Merckx rode hard and attacked the very next stage (after a much needed rest day) but he gained only two minutes by the time he reached the finish in Marseille. He then won the time trial around the town of Albi, but it was a short one so he struggled to make much more of a dent in Ocana's lead. The Pyrenees were coming up and the Spanish rider felt those steep mountains offered plenty of opportunity to put even more time on the Belgian. Alas it was not to be as tragedy seemed to follow him.
Stage 14 included three solid hills towards its end, the Portet d'Aspet, Col de Mente and the Portillon. The Belgian attacked repeatedly on the steep Mente but Ocana was able to follow each one. As the lead group came over the top it began to rain, gently at first but then the sky opened up into a deluge that included hail. Merckx attacked again but soon skidded around a tight turn on the way down and hit the pavement. He quickly resumed but Ocana, following close behind, ran into two spectators. As he tried to remount, he was hit hard by several riders. Badly hurt, he was helicoptered to a hospital, his Tour over. By day's end Merckx became the new leader, but out of respect for his rival he did not attend the ceremony at the conclusion of the stage. He even considered leaving the race, not wanting to take yellow due to Ocana's bad luck. Good sense and race director Jacques Goddet convinced him to continue. He compromised by refusing to wear the yellow jersey during the next day's stage.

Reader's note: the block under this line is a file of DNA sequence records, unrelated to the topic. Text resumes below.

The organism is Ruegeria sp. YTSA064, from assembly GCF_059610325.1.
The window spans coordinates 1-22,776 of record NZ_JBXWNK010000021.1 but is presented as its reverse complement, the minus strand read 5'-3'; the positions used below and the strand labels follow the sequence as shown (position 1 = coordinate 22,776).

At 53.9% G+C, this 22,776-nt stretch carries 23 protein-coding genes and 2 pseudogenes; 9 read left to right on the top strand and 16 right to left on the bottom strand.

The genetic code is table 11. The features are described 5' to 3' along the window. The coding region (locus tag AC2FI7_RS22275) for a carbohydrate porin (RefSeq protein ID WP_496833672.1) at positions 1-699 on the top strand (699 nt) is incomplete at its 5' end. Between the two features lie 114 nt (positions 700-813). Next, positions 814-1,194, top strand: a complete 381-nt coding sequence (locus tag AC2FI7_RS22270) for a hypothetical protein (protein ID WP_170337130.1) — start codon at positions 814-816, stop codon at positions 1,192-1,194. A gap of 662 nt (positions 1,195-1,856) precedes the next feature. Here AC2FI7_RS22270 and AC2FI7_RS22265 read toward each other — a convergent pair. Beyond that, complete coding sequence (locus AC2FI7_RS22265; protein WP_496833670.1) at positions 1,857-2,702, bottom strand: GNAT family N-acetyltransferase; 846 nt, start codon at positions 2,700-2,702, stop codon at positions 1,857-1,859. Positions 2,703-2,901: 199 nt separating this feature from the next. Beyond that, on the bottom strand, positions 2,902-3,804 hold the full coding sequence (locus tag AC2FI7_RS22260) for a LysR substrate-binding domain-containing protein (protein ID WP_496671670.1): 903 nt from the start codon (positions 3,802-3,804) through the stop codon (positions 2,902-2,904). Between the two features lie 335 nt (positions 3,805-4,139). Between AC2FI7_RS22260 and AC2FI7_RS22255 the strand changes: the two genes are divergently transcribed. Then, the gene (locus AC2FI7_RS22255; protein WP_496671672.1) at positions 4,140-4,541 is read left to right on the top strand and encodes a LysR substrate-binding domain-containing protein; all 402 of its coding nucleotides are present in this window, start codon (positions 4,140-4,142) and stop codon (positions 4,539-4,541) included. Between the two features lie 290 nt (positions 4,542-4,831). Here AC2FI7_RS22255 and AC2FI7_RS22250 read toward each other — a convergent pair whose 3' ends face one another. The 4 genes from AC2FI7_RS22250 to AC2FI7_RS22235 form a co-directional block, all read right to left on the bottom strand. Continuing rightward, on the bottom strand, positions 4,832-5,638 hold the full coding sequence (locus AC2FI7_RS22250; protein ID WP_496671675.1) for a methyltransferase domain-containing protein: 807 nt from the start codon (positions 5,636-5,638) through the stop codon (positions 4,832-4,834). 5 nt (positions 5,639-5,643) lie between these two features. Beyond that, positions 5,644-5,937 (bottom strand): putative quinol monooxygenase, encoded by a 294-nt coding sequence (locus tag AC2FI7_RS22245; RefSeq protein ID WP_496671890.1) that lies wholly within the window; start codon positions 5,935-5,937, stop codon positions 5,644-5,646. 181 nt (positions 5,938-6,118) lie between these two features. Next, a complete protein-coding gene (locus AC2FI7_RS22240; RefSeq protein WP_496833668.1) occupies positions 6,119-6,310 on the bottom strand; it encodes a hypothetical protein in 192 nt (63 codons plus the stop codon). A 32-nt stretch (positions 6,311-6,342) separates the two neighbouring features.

History states that the 1971 Tour de France was won by the Cannibal, Eddy Merckx. No doubt he was the first to cross the finish line, by a wide margin, his 3rd in a row. But many who witnessed that race tell a different story. Who really knows what may have played out if Ocana had been able to continue but on Stage 11 at least he had placed huge time into the best rider in the world, putting that year's race into question, not only among cycling fans but in Merckx's mind as well. "I believed the Tour was lost," said Merckx some years later. "That thing Ocana did, it was out of this world."
John Summerson is the author of "The Complete Guide to Climbing by Bike in California"
PJAMM Cycling note:
I would like to personally thank John Summerson for contributing another interesting, historical and informative post to our blog. As many of you know by reading PJAMM Cycling's About page, and many other pages on the site, I have enormous respect and admiration for John. John Summerson got me started on traveling to climb by bike around the US and if it was not for his outstanding book series on cycling climbing in the US, there would be no PJAMM Cycling.
John Johnson | Founder & CEO | PJAMM Cycling